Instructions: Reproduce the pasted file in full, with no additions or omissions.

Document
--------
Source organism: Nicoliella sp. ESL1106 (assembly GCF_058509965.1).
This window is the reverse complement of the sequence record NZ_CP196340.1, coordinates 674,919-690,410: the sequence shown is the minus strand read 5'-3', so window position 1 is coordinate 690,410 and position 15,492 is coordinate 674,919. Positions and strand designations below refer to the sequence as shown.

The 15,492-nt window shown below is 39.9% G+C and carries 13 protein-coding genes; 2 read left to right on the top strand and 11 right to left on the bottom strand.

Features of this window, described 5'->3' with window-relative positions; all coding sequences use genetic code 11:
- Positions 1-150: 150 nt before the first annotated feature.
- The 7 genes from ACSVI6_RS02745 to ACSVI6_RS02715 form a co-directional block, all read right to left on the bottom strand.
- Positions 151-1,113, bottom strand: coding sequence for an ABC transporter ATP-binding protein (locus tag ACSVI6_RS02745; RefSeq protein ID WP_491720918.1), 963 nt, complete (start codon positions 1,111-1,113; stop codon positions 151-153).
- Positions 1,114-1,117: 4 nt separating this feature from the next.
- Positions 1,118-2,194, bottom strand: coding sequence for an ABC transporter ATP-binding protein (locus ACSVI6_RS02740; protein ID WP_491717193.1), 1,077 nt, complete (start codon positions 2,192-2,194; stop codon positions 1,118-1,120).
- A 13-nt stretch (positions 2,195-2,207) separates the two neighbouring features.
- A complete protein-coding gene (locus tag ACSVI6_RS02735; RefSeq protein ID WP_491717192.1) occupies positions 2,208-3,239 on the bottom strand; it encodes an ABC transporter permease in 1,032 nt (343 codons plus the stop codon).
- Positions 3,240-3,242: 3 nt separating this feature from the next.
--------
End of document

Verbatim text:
Source organism: Nicoliella sp. ESL1106 (assembly GCF_058509965.1).
This window is the reverse complement of the sequence record NZ_CP196340.1, coordinates 674,919-690,410: the sequence shown is the minus strand read 5'-3', so window position 1 is coordinate 690,410 and position 15,492 is coordinate 674,919. Positions and strand designations below refer to the sequence as shown.

The 15,492-nt window shown below is 39.9% G+C and carries 13 protein-coding genes; 2 read left to right on the top strand and 11 right to left on the bottom strand.

Features of this window, described 5'->3' with window-relative positions; all coding sequences use genetic code 11:
- Positions 1-150: 150 nt before the first annotated feature.
- The 7 genes from ACSVI6_RS02745 to ACSVI6_RS02715 form a co-directional block, all read right to left on the bottom strand.
- Positions 151-1,113, bottom strand: coding sequence for an ABC transporter ATP-binding protein (locus tag ACSVI6_RS02745; RefSeq protein ID WP_491720918.1), 963 nt, complete (start codon positions 1,111-1,113; stop codon positions 151-153).
- Positions 1,114-1,117: 4 nt separating this feature from the next.
- Positions 1,118-2,194, bottom strand: coding sequence for an ABC transporter ATP-binding protein (locus ACSVI6_RS02740; protein ID WP_491717193.1), 1,077 nt, complete (start codon positions 2,192-2,194; stop codon positions 1,118-1,120).
- A 13-nt stretch (positions 2,195-2,207) separates the two neighbouring features.
- A complete protein-coding gene (locus tag ACSVI6_RS02735; RefSeq protein ID WP_491717192.1) occupies positions 2,208-3,239 on the bottom strand; it encodes an ABC transporter permease in 1,032 nt (343 codons plus the stop codon).
- Positions 3,240-3,242: 3 nt separating this feature from the next.